Public policy suggests investment in banking sector is a good move
President Donald Trump's administration’s proposed tariffs on steel and aluminum imports increase the value of defensive financial plays in a market anxious about just how far those tariffs will affect sector leadership for stocks.
Anxiety at the thought is well-founded: sectors currently holding steady despite rising interest rates — tech and discretionary consumer spending — heavily rely on global trade for their supply chain. These same supply chains would suffer under the newly imposed tariffs.
In periods of a potential trade war, investors usually look to small-cap and domestically focused stocks as protection from altered sector leadership. With rising interest rates, however, U.S. banks offer investors another viable option.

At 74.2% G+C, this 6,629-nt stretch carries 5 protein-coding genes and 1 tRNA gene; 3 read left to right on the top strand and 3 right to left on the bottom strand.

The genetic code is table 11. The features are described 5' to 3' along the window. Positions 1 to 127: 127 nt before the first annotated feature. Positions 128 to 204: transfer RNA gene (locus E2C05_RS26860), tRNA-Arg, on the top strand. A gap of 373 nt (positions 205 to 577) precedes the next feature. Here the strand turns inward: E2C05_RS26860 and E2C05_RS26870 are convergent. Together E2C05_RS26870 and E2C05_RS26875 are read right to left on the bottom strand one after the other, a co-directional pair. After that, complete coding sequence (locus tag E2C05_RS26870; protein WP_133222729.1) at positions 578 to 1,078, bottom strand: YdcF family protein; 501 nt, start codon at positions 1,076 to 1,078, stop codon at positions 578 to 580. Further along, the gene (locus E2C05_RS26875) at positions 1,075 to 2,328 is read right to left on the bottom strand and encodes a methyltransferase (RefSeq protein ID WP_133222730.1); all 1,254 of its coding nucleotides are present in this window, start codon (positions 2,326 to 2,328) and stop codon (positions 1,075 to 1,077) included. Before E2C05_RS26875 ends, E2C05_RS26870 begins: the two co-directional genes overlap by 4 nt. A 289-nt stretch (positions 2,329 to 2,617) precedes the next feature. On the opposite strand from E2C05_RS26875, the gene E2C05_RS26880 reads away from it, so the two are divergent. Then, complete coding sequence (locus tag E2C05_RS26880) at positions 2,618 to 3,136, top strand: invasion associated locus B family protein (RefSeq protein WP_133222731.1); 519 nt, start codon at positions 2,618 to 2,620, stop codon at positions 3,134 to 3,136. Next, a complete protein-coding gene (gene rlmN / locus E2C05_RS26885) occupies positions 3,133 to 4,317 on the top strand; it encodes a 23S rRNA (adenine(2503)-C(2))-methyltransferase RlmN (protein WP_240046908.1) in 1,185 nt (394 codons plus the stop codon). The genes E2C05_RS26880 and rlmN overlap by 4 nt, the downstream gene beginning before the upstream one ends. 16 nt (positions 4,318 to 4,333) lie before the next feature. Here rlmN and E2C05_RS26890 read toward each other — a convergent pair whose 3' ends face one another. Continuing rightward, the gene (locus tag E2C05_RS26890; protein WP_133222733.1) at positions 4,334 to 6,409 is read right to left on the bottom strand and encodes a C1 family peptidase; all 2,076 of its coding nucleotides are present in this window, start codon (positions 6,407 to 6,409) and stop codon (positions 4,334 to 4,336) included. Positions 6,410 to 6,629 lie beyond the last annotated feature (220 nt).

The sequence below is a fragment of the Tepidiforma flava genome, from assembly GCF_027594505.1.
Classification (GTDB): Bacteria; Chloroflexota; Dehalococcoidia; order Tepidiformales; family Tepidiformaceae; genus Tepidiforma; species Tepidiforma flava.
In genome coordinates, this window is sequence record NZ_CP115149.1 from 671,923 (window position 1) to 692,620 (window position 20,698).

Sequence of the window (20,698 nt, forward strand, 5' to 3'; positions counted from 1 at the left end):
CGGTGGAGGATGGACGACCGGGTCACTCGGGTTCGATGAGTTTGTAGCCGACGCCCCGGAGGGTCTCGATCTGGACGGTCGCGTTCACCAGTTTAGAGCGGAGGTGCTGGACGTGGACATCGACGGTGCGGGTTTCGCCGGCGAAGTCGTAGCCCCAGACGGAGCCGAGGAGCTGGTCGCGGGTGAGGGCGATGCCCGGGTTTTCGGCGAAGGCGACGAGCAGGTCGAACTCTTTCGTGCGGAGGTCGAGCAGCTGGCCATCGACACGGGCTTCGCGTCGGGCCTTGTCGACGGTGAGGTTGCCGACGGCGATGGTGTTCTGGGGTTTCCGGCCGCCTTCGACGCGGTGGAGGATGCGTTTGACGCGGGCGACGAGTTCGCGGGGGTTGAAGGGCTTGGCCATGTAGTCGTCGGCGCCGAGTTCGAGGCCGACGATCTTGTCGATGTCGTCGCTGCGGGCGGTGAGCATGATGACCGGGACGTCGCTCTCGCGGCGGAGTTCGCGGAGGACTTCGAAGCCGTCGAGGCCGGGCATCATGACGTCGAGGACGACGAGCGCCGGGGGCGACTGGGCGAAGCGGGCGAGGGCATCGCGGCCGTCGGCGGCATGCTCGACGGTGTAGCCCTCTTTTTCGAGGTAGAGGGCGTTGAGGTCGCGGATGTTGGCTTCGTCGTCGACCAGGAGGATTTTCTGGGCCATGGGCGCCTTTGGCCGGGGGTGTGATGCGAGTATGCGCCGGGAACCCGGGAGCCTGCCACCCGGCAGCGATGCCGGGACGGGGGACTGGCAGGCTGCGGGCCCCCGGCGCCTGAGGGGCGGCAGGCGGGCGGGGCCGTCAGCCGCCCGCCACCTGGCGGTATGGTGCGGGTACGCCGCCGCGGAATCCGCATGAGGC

Morgan Stanley research shows how commercial and investment banks have outperformed recently, citing strong earnings growth, attractive valuation, and likely deregulation thanks to the business-friendly administration.
The strong possibility of multiple rate increases by the Fed this year means the short-term federal funds rate will likely rise above 2 percent for the first time in a decade, alongside a 10-year Treasury rate near 2.90 percent that is likely to climb.
All this, coupled with increased profitability of loans in a time where commercial and industrial loans are in demand, introduces the possibility of bank earnings growing by as much as 28 percent in 2018. Ultimately, that banking sector is a solid reflation play that merits another look as trade drama impacts market sentiment.